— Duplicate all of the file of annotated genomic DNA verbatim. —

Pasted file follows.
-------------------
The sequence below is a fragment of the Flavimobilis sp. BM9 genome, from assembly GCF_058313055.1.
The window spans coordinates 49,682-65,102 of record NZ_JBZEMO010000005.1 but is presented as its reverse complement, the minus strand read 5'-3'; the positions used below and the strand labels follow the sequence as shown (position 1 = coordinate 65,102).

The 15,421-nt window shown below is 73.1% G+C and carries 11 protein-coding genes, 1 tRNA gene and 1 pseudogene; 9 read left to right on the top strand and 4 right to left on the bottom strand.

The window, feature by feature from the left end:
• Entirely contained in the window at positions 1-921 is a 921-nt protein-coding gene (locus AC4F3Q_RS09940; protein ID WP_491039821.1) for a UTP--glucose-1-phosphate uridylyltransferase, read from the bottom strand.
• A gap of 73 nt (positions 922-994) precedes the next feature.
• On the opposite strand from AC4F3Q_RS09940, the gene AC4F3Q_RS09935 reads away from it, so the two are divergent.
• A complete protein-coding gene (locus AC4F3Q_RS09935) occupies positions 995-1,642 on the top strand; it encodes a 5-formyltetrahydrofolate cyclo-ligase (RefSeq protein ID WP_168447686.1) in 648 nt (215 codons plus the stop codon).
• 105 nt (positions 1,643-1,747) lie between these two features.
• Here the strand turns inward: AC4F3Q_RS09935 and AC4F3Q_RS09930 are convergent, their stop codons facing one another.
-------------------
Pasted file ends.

The sequence below is a fragment of the Flavimobilis sp. BM9 genome, from assembly GCF_058313055.1.
The window spans coordinates 49,682-65,102 of record NZ_JBZEMO010000005.1 but is presented as its reverse complement, the minus strand read 5'-3'; the positions used below and the strand labels follow the sequence as shown (position 1 = coordinate 65,102).

The 15,421-nt window shown below is 73.1% G+C and carries 11 protein-coding genes, 1 tRNA gene and 1 pseudogene; 9 read left to right on the top strand and 4 right to left on the bottom strand.

The window, feature by feature from the left end:
• Entirely contained in the window at positions 1-921 is a 921-nt protein-coding gene (locus AC4F3Q_RS09940; protein ID WP_491039821.1) for a UTP--glucose-1-phosphate uridylyltransferase, read from the bottom strand.
• A gap of 73 nt (positions 922-994) precedes the next feature.
• On the opposite strand from AC4F3Q_RS09940, the gene AC4F3Q_RS09935 reads away from it, so the two are divergent.
• A complete protein-coding gene (locus AC4F3Q_RS09935) occupies positions 995-1,642 on the top strand; it encodes a 5-formyltetrahydrofolate cyclo-ligase (RefSeq protein ID WP_168447686.1) in 648 nt (215 codons plus the stop codon).
• 105 nt (positions 1,643-1,747) lie between these two features.
• Here the strand turns inward: AC4F3Q_RS09935 and AC4F3Q_RS09930 are convergent, their stop codons facing one another.